Though most lead exposure occurs when people eat paint chips and inhale dust, the EPA estimates that up to 20% of lead exposure comes from drinking water. Lead enters drinking water through multiple pathways and the largest quantity is through corrosion, that is a dissolving metal caused by a chemical reaction between water and plumbing. The most significant factor in the extent to which lead enters the water is “water age,” that is how long the water stays in pipes.

EPA advises drinking water in schools is particularly important because children spend a significant portion of the day in these facilities and are likely to consume water while they are there.

Against that backdrop, to reduce indoor water consumption, LEED v4 New Construction offers points for further reducing by 25% and up to 50% “fixture and fitting water use from the calculated baseline in WE Prerequisite Indoor Water Use Reduction.” Other green building programs have similar targets.

Very low use at each fixture in bathrooms, coupled with large diameter pipes stipulated by plumbing codes, at a recently tested school this firm is aware of, resulted in an average overall premises water age of 8 days. Water age of 8 days raises concerns with respect to lead, but also with respect to the chemical and microbiological stability of the drinking water. There are externalities associated with water age, including that a disinfectant residual (e.g., a residual level of chlorine) is generally not maintained in the plumbing of a building with a water age over 3 days.

But little of this including lead is regulated.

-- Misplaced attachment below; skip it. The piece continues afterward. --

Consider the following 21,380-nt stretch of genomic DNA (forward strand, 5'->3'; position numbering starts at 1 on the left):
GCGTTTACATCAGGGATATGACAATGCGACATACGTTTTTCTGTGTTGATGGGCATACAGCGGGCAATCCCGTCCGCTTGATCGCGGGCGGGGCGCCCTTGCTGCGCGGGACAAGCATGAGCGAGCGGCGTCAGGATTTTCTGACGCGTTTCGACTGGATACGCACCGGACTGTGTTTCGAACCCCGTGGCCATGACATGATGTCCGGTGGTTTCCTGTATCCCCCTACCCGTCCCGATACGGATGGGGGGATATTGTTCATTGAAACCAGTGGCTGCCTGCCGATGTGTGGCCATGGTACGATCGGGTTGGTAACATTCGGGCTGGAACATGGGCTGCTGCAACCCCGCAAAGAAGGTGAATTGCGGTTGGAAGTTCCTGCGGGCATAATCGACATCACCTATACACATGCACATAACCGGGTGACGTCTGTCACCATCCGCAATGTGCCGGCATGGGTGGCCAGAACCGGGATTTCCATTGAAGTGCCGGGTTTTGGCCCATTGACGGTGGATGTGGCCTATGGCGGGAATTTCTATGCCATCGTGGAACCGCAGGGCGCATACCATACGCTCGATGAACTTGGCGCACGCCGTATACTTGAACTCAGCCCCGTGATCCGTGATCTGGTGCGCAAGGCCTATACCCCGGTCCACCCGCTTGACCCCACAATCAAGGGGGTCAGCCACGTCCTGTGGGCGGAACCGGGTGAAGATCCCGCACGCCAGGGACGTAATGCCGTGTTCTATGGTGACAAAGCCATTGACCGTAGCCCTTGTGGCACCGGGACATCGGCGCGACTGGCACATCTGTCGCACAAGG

Lead is regulated in public drinking water supplies under SDWA, a federal law that was initially passed in 1974. SDWA requirements apply to “public water systems.” Schools that are served by a public water system are not subject to SDWA monitoring and treatment requirements because those schools do not meet the definition of a public water system. The vast majority of public water suppliers do not include schools in their sampling plans because regulations only require sampling of single family dwellings.

To address this gap in testing, EPA developed a guidance document, 3Ts Technical Guidance for Reducing Lead in Drinking Water in Schools. EPA advises that schools may have elevated lead concentrations from the plumbing in the facility because the potential for lead to leach into water including because of the water age.

Several states have recently taken action to address concerns regarding lead in drinking water in schools. For example, in 2017 legislation was enacted in Maryland and in 2016, legislation was enacted in New York to require schools to test drinking water for lead contamination. Also in 2016, New Jersey adopted regulations regarding testing for lead in drinking water in public schools statewide, and Rhode Island enacted legislation to provide grants to local governments to conduct lead testing.